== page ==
Summary Of Researches
- Avocado is a great source of folate and vitamin E, which promotes healthy skin.
- Avocado contains potassium essential for blood pressure control and heart health.
- Eating avocado lowers the metabolic syndrome risk and helps reduce body weight.
- Avocado is a good source of many plant compounds, such as carotenoids, eye nutrients, lutein, and zeaxanthin which help protect the eyes from ultraviolet rays in sunlight.
- Avocado boosts the absorption of the carotenoid phytonutrients in other vegetables and converts them to vitamin A.
- The carotenoids are in the outer section of an avocado which is best obtained through the “nick and peel” method.
- Avocado consists of 73% water, 15% fat, 8.5% carbohydrates — mostly fibers — and 2% protein.
- 100g of avocado provides 6.7 g of fiber, providing 24% of the daily value.
- Half an avocado contains 160 calories.
- The glycemic index of avocado is 15, lower than an apple with a GI score of 39.
What is avocado, and why is it healthful?
Avocado is a naturally nutrient-dense food and contains nearly 20 vitamins and minerals. Its potential health benefits include improving digestion, decreasing the risk of depression, and protecting against cancer. Also known as butter fruit, the versatile avocado is the only fruit that provides a substantial amount of healthy monounsaturated fatty acids (MUFA). Eating avocado provides a myriad of health benefits for the body while keeping you feeling satisfied.
Avocado is rich in many essential vitamins and minerals, which include:
- Folate (B-9) is vital for normal cell function and tissue growth and is essential for pregnant women.
- Vitamin K-1 is essential for blood clotting and has benefits for bone health.
- Potassium is beneficial for blood pressure control and heart health. Avocados contain more potassium than bananas.
- Copper is abundant in avocado, Low copper intake can affect heart health.
- Vitamin E is a powerful antioxidant found in fatty plant foods.
- Vitamin B-6 helps convert food into energy.
- Vitamin C is an antioxidant vital for immune function and skin health.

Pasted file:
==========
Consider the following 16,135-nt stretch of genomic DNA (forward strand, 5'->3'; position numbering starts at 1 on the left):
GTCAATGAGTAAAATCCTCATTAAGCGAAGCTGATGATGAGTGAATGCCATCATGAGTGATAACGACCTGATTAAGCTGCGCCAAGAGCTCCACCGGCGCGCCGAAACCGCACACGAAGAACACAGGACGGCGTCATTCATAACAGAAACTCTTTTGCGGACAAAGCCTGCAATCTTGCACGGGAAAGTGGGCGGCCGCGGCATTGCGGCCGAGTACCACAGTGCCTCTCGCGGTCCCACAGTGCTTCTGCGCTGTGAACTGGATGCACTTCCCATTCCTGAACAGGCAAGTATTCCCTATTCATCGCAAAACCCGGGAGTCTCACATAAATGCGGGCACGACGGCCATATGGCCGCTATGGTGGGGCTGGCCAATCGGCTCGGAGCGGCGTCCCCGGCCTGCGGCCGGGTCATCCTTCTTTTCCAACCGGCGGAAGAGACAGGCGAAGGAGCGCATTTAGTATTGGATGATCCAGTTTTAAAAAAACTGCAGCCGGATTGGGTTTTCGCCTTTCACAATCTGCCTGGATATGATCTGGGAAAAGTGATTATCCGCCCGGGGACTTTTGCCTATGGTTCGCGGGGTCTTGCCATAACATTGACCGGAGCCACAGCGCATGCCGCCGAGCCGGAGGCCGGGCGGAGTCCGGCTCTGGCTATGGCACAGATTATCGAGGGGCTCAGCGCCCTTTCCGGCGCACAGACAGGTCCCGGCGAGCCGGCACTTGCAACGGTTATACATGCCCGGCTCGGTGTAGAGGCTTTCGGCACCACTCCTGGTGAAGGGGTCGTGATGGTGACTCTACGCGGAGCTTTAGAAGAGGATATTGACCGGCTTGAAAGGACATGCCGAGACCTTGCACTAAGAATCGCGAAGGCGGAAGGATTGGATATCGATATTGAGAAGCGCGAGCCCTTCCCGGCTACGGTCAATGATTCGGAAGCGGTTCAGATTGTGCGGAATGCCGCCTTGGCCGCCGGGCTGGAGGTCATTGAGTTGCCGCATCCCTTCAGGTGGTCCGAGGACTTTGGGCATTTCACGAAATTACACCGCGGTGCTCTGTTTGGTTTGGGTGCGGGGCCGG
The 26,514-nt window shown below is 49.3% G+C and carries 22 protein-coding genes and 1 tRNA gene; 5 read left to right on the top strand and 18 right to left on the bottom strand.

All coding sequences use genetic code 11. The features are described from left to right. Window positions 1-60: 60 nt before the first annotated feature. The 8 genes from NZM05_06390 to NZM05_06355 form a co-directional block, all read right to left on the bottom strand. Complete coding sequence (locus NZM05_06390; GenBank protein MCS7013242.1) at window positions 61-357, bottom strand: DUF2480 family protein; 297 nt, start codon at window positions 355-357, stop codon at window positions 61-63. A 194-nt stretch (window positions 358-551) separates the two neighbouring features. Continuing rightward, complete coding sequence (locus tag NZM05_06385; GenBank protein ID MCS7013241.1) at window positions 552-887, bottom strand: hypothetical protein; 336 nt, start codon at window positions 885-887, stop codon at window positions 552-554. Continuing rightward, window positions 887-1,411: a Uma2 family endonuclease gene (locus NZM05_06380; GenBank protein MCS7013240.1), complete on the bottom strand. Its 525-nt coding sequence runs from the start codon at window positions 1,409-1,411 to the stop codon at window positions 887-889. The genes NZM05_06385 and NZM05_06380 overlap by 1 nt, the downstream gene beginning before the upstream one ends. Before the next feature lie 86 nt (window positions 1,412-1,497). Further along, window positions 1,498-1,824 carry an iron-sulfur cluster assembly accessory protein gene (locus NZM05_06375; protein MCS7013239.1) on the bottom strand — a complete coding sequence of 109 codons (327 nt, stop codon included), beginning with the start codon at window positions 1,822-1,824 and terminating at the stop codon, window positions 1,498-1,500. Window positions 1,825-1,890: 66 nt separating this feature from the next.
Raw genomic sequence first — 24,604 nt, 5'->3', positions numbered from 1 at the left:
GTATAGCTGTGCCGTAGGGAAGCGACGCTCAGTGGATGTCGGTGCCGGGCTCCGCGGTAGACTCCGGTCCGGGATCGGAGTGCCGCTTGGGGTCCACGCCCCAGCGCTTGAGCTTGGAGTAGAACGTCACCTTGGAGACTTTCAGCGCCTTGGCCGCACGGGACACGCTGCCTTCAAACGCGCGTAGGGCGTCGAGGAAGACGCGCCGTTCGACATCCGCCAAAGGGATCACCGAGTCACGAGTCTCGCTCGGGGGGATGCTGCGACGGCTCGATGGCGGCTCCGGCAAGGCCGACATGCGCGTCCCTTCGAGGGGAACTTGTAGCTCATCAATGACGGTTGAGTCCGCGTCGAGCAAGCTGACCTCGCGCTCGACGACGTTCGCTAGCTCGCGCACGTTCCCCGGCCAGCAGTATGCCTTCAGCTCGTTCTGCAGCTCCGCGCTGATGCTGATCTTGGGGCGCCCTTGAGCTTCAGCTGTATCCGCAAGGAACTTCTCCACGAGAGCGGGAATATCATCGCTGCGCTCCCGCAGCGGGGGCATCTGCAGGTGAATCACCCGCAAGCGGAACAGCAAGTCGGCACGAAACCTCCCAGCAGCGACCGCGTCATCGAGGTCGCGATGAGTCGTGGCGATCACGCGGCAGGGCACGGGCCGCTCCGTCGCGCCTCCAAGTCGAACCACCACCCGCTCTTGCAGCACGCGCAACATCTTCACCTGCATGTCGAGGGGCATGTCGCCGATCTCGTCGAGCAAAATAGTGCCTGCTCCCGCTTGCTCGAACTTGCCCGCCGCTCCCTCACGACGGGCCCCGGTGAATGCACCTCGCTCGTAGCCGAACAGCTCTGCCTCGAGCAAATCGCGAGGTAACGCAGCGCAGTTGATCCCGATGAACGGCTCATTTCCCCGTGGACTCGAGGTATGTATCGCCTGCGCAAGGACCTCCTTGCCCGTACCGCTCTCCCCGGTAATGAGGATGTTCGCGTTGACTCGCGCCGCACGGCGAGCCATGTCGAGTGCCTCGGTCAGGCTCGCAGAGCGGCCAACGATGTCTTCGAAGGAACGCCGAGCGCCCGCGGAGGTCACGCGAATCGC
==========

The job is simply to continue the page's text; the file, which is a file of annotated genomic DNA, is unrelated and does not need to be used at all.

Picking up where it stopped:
What is an antioxidant, and how is it good for the body?
Antioxidants are substances that prevent damage to cells, help boost the body’s immune system and protect it from diseases like cancer, diabetes, and heart disease. Avocados are high in antioxidants.
Is Avocado Good For You?
Avocado is a significant source of antioxidants. It contains two carotenoid eye nutrients found in dark green leafy vegetables, lutein and zeaxanthin. The critical carotenoids are concentrated in the darkest green flesh close to the peel. And because of this, consumers should be advised to use the “nick and peel” method to obtain the avocado’s nutrient-rich outer section. The Tufts Nutrition and Health Letter detailed what that means: you cut in half lengthwise around the seed, rotate a quarter-turn, and cut lengthwise again to make quarter-avocado segments. Then you separate the quarters and remove the seed. Finally, starting from the tip, nick and carefully peel so as not to lose that nutrient-rich darkest green flesh immediately under the skin.
Can avocado strengthen your immune system?
Avocado can also boost the absorption of the carotenoid phytonutrients in other vegetables because carotenoids, like beta-carotene, are fat-soluble. However, many sources of carotenoids, like sweet potatoes, carrots, greens, contain very little fat. If you eat them straight without any source of fat in your stomach, you may end up flushing a lot of that nutrition down the toilet.
Remember, it’s not what you eat; it’s what you absorb. For example, if you eat tomatoes without some source of fat at the same meal- avocados or nuts and seeds- most of that bright red, beautiful lycopene will end up in the toilet bowl rather than your bloodstream. The same thing is true when eating a salad, composed of lettuce, spinach, and carrots. With a fat-free dressing, hardly any beta-carotene makes it into your body, but adding avocado and 15 times more beta-carotene ends up circulating throughout your body.